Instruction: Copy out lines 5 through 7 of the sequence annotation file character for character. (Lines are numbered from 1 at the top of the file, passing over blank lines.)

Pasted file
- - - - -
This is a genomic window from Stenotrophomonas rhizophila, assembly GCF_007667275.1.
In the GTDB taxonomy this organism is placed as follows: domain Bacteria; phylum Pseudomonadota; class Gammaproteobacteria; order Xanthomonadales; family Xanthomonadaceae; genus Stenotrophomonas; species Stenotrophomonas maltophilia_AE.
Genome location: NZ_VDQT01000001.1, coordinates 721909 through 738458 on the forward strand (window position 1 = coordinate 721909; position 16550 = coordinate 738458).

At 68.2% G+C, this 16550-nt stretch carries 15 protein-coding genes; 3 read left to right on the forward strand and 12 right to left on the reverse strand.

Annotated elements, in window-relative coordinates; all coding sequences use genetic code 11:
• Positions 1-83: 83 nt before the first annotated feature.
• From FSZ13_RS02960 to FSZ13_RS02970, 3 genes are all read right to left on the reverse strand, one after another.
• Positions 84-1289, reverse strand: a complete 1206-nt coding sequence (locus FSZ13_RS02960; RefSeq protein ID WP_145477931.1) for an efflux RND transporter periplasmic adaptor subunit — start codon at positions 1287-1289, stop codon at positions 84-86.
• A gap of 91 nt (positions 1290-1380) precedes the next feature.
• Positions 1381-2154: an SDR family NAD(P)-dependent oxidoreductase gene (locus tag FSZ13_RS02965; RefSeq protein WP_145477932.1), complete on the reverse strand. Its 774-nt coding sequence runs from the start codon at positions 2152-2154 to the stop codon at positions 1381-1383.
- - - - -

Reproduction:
Annotated elements, in window-relative coordinates; all coding sequences use genetic code 11:
• Positions 1-83: 83 nt before the first annotated feature.
• From FSZ13_RS02960 to FSZ13_RS02970, 3 genes are all read right to left on the reverse strand, one after another.